Jessica Snow, daughter of Harrison Snow, the town banker, and Jake’s former girlfriend. Great.
They’d broken things off just before Thanksgiving, but living in a small town offered plenty of opportunities to run into each other.
“Oh, hi, Jake, I didn’t expect to run into you today. Merry Christmas,” Jessica said, her eyes lighting up with a hungry stare. She was dressed for the city in business attire, a suit with a skirt and high heels.
The marmalade growled, low and deep, a sound that surprised Jake. He’d never counted on the little guy sounding so fierce.
“Oh? When did you adopt a… a kitten?” Jessica edged back, a fake smile on her face. She put her finger to her nose, and sneezed.
The kitten hissed at her, then spat. Jessica’s expression fell, then she sort of sneered at them. As Jake recalled, she never liked cats, or any animal whatsoever. For that matter, what was she doing in the pet store?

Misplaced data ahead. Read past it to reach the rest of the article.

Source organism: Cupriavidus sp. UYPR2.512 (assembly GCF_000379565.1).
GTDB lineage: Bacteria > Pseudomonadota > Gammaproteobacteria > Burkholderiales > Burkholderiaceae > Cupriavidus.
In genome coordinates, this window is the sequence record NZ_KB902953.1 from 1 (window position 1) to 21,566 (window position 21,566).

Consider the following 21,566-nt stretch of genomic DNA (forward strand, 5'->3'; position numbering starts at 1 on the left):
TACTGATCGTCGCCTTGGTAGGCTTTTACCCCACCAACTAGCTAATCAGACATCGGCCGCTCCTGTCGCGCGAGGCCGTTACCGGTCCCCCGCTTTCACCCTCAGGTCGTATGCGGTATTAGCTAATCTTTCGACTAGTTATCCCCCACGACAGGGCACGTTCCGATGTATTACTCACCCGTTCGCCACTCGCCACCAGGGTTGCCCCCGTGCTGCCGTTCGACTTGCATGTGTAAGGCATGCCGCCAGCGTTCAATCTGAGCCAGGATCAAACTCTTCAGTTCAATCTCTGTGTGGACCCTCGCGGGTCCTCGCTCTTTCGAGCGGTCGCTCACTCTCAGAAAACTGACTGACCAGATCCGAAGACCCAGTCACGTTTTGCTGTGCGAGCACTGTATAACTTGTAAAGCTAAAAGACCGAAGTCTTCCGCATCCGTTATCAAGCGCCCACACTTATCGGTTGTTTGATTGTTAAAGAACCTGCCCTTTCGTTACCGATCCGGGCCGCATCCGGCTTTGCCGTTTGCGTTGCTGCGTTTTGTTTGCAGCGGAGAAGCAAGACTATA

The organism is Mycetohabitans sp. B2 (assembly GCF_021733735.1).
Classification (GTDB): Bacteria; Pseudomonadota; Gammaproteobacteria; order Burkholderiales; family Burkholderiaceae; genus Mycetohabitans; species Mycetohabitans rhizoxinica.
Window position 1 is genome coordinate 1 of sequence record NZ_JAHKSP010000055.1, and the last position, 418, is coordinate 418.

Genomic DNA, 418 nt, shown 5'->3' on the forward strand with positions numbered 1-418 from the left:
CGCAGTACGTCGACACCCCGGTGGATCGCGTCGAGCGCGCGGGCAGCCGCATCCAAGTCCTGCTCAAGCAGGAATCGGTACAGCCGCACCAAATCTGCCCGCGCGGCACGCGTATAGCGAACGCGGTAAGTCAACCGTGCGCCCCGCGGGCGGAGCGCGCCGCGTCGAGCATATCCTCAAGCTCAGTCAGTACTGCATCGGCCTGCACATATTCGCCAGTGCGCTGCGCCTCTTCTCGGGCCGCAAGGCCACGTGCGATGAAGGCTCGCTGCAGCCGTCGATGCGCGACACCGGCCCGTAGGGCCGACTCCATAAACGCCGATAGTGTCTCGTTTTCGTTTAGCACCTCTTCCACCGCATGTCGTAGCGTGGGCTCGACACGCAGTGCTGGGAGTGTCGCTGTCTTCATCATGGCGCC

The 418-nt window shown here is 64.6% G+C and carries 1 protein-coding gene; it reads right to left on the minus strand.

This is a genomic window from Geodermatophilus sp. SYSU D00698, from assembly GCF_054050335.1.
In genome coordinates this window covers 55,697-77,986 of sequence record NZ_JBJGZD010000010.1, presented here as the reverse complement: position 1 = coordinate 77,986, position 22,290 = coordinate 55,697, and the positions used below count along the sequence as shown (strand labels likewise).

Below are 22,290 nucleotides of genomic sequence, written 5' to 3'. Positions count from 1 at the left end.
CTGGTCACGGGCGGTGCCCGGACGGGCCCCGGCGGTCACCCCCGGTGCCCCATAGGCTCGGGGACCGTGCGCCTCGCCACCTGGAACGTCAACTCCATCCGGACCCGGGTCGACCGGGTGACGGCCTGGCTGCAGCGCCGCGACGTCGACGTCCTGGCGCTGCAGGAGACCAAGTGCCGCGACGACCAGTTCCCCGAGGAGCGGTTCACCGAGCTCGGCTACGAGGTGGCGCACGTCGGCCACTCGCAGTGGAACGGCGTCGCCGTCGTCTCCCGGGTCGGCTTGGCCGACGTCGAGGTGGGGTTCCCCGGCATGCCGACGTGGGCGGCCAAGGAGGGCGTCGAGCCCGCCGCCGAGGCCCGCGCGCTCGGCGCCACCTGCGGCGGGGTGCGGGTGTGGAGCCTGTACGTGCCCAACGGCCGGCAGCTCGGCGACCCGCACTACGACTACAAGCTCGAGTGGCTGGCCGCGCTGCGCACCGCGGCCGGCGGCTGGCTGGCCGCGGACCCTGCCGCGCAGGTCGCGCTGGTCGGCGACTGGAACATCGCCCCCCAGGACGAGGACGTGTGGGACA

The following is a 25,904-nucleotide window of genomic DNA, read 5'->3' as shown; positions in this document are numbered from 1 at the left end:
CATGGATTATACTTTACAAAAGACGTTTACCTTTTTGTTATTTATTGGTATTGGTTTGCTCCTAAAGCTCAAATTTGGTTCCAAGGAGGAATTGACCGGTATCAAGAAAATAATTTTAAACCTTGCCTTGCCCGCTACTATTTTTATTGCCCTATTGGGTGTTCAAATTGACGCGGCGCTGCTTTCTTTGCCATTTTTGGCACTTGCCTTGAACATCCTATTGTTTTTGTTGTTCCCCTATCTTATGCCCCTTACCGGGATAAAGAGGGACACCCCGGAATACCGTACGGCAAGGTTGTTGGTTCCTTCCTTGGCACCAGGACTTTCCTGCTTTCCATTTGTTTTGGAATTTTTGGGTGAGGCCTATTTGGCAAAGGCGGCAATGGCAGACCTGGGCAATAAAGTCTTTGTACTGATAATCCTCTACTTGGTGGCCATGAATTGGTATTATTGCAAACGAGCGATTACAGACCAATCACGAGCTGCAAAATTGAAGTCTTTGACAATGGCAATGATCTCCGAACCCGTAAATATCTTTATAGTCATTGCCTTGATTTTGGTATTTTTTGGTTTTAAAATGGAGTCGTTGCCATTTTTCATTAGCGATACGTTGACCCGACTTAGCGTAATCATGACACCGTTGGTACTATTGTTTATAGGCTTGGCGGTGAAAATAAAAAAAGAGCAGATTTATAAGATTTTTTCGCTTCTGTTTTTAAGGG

He made his living as a horse rancher, so a woman who didn’t take to critters wasn’t exactly his idea of a good match. Besides, Jessica wanted his money, not the real him.
He looked down at the kitten, who’d set up a proper growl. What was that old saying about trusting your animal’s instincts about people?
Jake backed away from Jessica. Something plowed into the back of his legs from behind. His knees buckled with the impact, and gave out. He tried to catch his balance, grasping for something to hang onto, but before he knew it, he was sprawled out on the floor, furious at being knocked down.
Jake managed to twist at the last minute to protect the kitten from being squished. Seventy-five pounds of vigorous black Lab, sporting a dangling leash rushed them, trying to get at the kitten.
The kitten leapt out from his jacket, every hair on its hide standing up on end. He reared up on his hind legs, and swiped the Lab’s nose with an open pawful of claws. It happened so fast, all Jake could manage to do was laugh.
The little rascal was a force to be reckoned with.